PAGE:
Our visit to Xi’an on National Day 2011

Our visit to Xi’an on National Day 2011
The first part.
October 1 2011. National Day celebration in China is a week-long holiday. Since school was out for the period, we jumped at the chance to travel. Of course, so did a large fraction of the population. Marianne and I decided to take a tour of the area of the terra-cotta warriors near Xi’an. She arranged a tour for us and we were looking forward to a great time. I’m American and never have seen anything close to the majesty of  this archaeological find; Marianne hadn’t seen it either, so we were both looking forward to the trip.
We began our journey Saturday morning in Chong Ming. We walked up to the main road in town and took one of the tricycle taxis over to the long-distance bus terminal for the one hour trip to the Shanghai bus terminal. We arrived in good shape. It’s not a troublesome bus ride; the busses are comfortable, if crowded. From the bus terminal, we walked the short distance to the Metro station, where we were going to transfer to the Number One Metro train. For that to happen, we needed to catch the train on the platform above the street, for Metro runs above and below ground at different parts of town. Shanghai Metro is fairly well accessible, but some places are better designed than others. The Wen Shui Lu (okay, that’s One Shway Loo in phonetic English) Metro terminal has installed small lifts in several places—these are large closet sized elevators. The lift reminds me of an industrial strength (and square) push-up ice cream treat, or, less tastefully, a syringe or worse yet, a tube of caulk. There is no passenger compartment, but only a platform and its control panel which rises and lowers within the walled elevator shaft.
Except when it doesn’t work. When it works, it’s a little scary; when it fails, it’s more than a little scary.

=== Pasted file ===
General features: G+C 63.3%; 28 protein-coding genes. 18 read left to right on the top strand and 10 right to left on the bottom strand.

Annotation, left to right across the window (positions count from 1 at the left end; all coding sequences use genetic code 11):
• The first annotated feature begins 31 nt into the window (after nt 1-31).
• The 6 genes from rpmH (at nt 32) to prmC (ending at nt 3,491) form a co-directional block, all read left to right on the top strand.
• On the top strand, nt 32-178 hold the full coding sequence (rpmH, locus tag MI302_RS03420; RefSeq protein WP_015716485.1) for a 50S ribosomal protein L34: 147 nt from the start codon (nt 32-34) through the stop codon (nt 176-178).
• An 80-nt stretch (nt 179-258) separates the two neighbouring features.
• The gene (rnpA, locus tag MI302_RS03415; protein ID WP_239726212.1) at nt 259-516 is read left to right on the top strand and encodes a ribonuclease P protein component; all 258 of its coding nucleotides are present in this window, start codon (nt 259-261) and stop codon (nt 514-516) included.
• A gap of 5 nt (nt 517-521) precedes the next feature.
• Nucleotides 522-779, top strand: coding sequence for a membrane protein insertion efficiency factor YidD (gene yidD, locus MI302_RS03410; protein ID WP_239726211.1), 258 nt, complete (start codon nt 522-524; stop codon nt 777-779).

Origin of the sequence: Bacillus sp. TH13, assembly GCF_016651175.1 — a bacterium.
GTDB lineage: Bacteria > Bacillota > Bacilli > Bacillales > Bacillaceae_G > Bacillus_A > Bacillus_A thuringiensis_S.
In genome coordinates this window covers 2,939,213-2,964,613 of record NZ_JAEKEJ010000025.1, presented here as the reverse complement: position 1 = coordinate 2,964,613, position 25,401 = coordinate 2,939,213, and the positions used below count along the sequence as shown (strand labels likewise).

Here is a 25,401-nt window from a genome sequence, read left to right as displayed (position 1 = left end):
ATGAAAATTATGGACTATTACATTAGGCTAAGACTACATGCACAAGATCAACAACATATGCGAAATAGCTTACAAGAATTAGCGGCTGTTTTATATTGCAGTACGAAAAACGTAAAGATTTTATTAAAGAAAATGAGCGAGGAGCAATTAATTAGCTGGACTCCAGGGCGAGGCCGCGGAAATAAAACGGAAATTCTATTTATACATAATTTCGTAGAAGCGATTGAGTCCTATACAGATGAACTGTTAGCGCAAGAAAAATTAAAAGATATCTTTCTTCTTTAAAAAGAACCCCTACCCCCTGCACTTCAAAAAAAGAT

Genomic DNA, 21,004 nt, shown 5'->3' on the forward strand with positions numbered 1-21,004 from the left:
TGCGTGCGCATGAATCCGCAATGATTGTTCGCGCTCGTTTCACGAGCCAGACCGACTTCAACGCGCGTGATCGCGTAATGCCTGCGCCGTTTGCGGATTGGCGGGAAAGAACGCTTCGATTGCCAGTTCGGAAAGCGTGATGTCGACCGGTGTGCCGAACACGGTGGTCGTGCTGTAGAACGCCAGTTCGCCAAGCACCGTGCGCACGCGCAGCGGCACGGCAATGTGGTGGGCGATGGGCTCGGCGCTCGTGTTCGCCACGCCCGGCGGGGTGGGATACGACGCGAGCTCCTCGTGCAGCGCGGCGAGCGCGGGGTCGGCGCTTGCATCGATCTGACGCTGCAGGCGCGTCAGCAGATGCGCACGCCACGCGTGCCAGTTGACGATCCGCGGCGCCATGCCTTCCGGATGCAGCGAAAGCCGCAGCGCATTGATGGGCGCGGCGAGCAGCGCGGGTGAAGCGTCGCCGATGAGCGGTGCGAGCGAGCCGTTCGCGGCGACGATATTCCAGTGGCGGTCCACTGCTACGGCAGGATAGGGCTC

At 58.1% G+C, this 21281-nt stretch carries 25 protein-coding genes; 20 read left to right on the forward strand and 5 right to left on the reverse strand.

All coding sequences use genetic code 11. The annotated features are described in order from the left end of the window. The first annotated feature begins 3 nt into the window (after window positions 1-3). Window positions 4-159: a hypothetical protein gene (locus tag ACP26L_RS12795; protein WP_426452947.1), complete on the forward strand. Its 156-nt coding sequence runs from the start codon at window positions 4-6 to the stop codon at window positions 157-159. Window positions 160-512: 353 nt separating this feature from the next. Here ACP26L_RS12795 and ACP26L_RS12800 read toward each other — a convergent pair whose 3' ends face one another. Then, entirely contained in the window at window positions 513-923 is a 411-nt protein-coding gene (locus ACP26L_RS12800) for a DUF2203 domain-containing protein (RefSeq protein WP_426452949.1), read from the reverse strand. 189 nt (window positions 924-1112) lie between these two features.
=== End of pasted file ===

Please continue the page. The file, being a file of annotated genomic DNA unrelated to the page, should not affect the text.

Understand that the lift is reserved for people with mobility problems, so any trouble with the elevator is harder to deal with than you first think it will be. So, when we found ourselves stuck in the lift at Wen Shui Lu, halfway between floors, I thought to myself, what a great way to begin our vacation. Interesting challenge. But we’ve been in these kind of situations before and it was just another time when we put our trust in the Lord and went ahead, doing what we had to do.
That day I taught Marianne to climb a ladder. Metro personnel were on the scene quickly, with the ladder and copious vocal encouragement. She stood up, we passed the wheelchair over our heads to the waiting hands above us. Then it was her turn. As we were arranging to climb out, she says “I cannot do this!” I said “Sure you can.” Of course she could, there was no other choice. With the station crew pulling, and me pushing her up, putting her feet in the right spots on the rungs, she climbed out of the elevator well. All OK. She did just fine. Like she does this stuff every day. Angels come is all descriptions; some look like Metro workers.
A short Metro ride later we were at home in Shanghai.
That night, we saw some live entertainment at the Shanghai Cultural Square. In a production by the Shanghai Grand Theatre Arts Company, we enjoyed two hours of Broadway show tunes in the newly completed venue. It was well done, we thought. Featuring a broad complement of entertainers from the States and around the world, we were impressed with the performance.
The next morning we woke up late, attended Mass at noon and then wandered over to the Shanghai train station to begin our journey to Xi’an and the terra-cotta warriors and archers. (Xi’an is spelled with the apostrophe to show that the word has two syllables pronounced something like “She” and then “ahn”)